ROME – In his daily Mass Saturday, Pope Francis cautioned against what he called an “elite” and “clerical” mentality that leaves the poor behind, saying this attitude is also on display during the COVID-19 coronavirus outbreak.
Pointing to the day’s Gospel reading from John, which recounts a dispute between a crowd calling Jesus a prophet and Pharisees who want him arrested, the pope in his March 28 homily said there are two clear groups in the passage: The people of God, “who love Jesus and follow him,” and the “intellectuals of the law, the leaders of Israel, the leaders of the people.”
“The Holy Faithful People of God believe in Jesus, they follow him. This little group of elites, the doctors of the law, are detached from the people and they don’t receive Jesus,” he said, insisting that the latter group, although studied and well-read in the law, “had a great defect: they had lost their memory of their own belonging to a people.”
When it comes to the “elite,” the problem, Francis said, “is that they have lost their memory of their own belonging to God. They became sophisticated, they passed to another social class, they feel like executives, but this is clericalism.”
On the other hand, “the people of God follow Jesus. They can’t explain why, but they follow him, he reaches the heart and does not grow tired,” he said.
Referring to the coronavirus and Italy’s strict lockdown, Pope Francis said he has seen such a mentality emerge even amid the outbreak, with some arguing that priests and religious sisters shouldn’t be allowed out to care for the poor or the sick for fear of spreading contagion.
“I’ve heard it said in these days, ‘How in the world do these priests, these sisters, who are healthy, go to the poor to give them something to eat? They can get the coronavirus! Tell the Mother Superior not to let the sisters out, tell the bishop not to let the priests out!’”
But priests and religious “are for the sacraments,” the pope said, noting that this attitude, which says to give the poor something to eat “as the government provides” but not as God does, is the same mindset of the Pharisees and the doctors of the law, who view the poor as “’second-class’ people” whereas “we are the ‘executive class’, we shouldn’t dirty our hands with the poor.”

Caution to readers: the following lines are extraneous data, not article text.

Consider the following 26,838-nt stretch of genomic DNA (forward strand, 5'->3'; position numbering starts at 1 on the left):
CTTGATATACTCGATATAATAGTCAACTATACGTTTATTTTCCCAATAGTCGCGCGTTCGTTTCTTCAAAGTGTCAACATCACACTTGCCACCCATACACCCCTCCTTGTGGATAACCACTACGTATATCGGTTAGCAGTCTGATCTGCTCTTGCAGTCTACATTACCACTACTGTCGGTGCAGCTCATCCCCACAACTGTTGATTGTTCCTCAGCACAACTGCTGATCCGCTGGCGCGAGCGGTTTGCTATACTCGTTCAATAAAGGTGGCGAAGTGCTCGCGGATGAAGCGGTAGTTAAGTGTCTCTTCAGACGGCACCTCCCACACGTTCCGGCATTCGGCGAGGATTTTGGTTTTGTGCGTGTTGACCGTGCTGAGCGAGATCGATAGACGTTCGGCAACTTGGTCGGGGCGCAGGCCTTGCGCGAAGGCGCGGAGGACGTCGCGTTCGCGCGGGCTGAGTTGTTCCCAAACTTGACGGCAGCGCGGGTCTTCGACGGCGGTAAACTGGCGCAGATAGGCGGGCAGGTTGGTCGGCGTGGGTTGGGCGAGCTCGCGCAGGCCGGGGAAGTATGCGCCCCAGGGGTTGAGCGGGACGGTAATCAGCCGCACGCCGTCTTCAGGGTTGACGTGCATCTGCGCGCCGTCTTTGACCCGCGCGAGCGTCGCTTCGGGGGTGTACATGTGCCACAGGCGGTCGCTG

“Many times, we think there are good people, priests and sisters, who don’t have the courage to go and serve the poor. Something is missing,” he said, insisting that these people “have lost their memory, they have lost what Jesus felt in his heart, he was part of the people.”
Francis then recalled a photo he had received recently of a priest serving a collection of small towns in the mountains, who recently brought the Blessed Sacrament to these towns in a monstrance for a blessing despite a snowfall.
For this priest, he said, “the snow didn’t matter, the shivers that the snow caused didn’t matter; in his hands, in contact with the metal of the monstrance, the only thing that mattered was bringing Jesus to the people.”
Urging Catholics to reflect on which group they belong to, he also encouraged faithful to remember the many men and women committed to serving the people of God who “are good, and they go to serve the people. (There are) many priests who don’t leave the people.”
Pope Francis at the beginning of his Mass also offered prayers for those struggling financially, noting that in some parts of the world, “We are beginning to see some consequences of the pandemic.”
“One of those is hunger,” he said. “We’re beginning to see people who are hungry because they can’t work, they don’t have a stable job, and many other consequences. We’re beginning to see the aftermath that will come later but it’s beginning now. Let us pray together for the families who find themselves in need due to the pandemic.”
Follow Elise Ann Allen on Twitter: @eliseannallen
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